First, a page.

Surveying Fiberglass Power Boats
by David Pascoe
Business Practices and Client Relations
2. Business Practices and Client Relations 25
Qualifying the Client 25
Initial Contact 27
A Good Sales Technique 28
Getting Paid 29
Setting and Quoting Fees 31
Merchant Account and Credit Cards 33
Client’s Presence 34
Brokers vs Direct Sales 36
Survey Logistics 37
Travelling to Foreign Countries 38
A Question of Quality 46
The First-time Buyer 48
Old Boats 49
Fast Closing Deals 52
Repair Costs 54
Working Conditions 54
Dealing With the Seller 55
Excerpt: Chapter 2
This chapter discusses the very important relationship between the surveyor, his client and the service being offered.
Extensive travel is a fact of life for the professional surveyor, one which frequently complicates his work and causes serious financial difficulties.
Further, the surveyor will occasionally, if not frequently, find himself dealing with an international clientele.
This usually presents problems of logistics, language, finances and local customs that must be confronted and successfully overcome.
For that reason I have devoted considerable discussion to outlining some of the pitfalls and how to avoid them.
One of the most important skills that a surveyor can develop is the ability to establish a good client repoire. The surveyor's ability to communicate with the client is every bit as important as his knowledge and surveying skills.
It's not enough that the surveyor does a good job surveying the vessel; unless he develops the ability to effectively communicate with the client, his efforts and good intentions may be for naught if, for whatever reason, the client is not satisfied with the surveyor's efforts.
Complaints and disputes most often result from a lack of, or poor communications. So let's take a look at some of the dynamics involved.
Qualifying the Client
Taking a little time to assess a clients motives vis-a-vis the service you are providing can go a long way toward heading off trouble.
If we can learn what the clients expectations are, we at least have a chance to satisfy those expectations or to explain why we might not be able to fulfill them.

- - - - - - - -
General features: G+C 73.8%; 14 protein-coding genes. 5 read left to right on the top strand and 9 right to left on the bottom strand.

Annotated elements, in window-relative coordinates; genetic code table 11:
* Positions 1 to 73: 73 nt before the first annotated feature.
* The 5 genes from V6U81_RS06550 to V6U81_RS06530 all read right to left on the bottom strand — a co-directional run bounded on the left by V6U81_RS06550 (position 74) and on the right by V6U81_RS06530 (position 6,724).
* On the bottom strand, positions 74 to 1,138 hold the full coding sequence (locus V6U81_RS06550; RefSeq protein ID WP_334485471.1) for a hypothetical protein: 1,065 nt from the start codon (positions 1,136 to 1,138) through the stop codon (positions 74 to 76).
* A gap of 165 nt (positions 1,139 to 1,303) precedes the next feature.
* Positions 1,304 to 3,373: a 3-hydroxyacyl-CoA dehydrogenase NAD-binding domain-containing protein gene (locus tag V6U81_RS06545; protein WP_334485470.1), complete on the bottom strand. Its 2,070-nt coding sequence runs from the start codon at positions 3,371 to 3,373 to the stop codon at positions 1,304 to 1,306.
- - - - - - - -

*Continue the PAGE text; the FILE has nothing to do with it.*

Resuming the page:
As with a physician, merely providing the service is not enough. The client is looking to us to provide professional advice, but this advice usually goes well beyond merely performing a survey. Like a doctor, we have to develop a bedside manner.
Occasionally surveyors encounter clients who want them to catalogue virtually everything that they can find wrong with a boat, every nick, scratch and burned out light bulb. In all likelihood, such clients intend to beat up the seller with a long list of defects and is angling for a large adjustment in the price. Yet, the surveyor's objective is not to present as negative view of the vessel as possible, nor do we want to be put in the position of doing so.
The opposite extreme is a client who is so in love with a particular yacht, that he's willing to blind himself to any bad news. This is the most dangerous type of client because he is unwilling to hear what the surveyor has to say.
This is the type of buyer that is prone to getting himself in financial trouble by overlooking or glossing over some of the real costs of ownership. Then, when he does get in trouble, he starts searching for a way out, a scapegoat, and the surveyor is likely to be "it".
The later type is quite common. He's usually a first time buyer and is likely to have some very unrealistic concepts of boat ownership. A similar type of client is the one whose ambitions are bigger than his checking account and is attempting to buy too much boat for too little money. And while our first reaction might be, "That's not MY problem," a little careful thought about that reaction will show that it very well could end up YOUR problem, i.e., when the client decides that you didn't do enough to properly advise him of some little problem that is now a very big problem.
(Additional spaces are added for easy screen reading.)
- 2nd Edition
by David H. Pascoe
Publisher: D. H. Pascoe & Co., Inc.
David Pascoe - Biography
David Pascoe is a second generation marine surveyor in his family who began his surveying career at age 16 as an apprentice in 1965 as the era of wooden boats was drawing to a close.
Certified by the National Association of Marine Surveyors in 1972, he has conducted over 5,000 pre purchase surveys in addition to having conducted hundreds of boating accident investigations, including fires, sinkings, hull failures and machinery failure analysis.
Over forty years of knowledge and experience are brought to bear in following books. David Pascoe is the author of:
- "Mid Size Power Boats" (2003)
- "Buyers’ Guide to Outboard Boats" (2002)
- "Surveying Fiberglass Power Boats" (2001, 2nd Edition - 2005)
- "Marine Investigations" (2004).
In addition to readers in the United States, boaters and boat industry professionals worldwide from over 70 countries have purchased David Pascoe's books, since introduction of his first book in 2001.
In 2012, David Pascoe has retired from marine surveying business at age 65.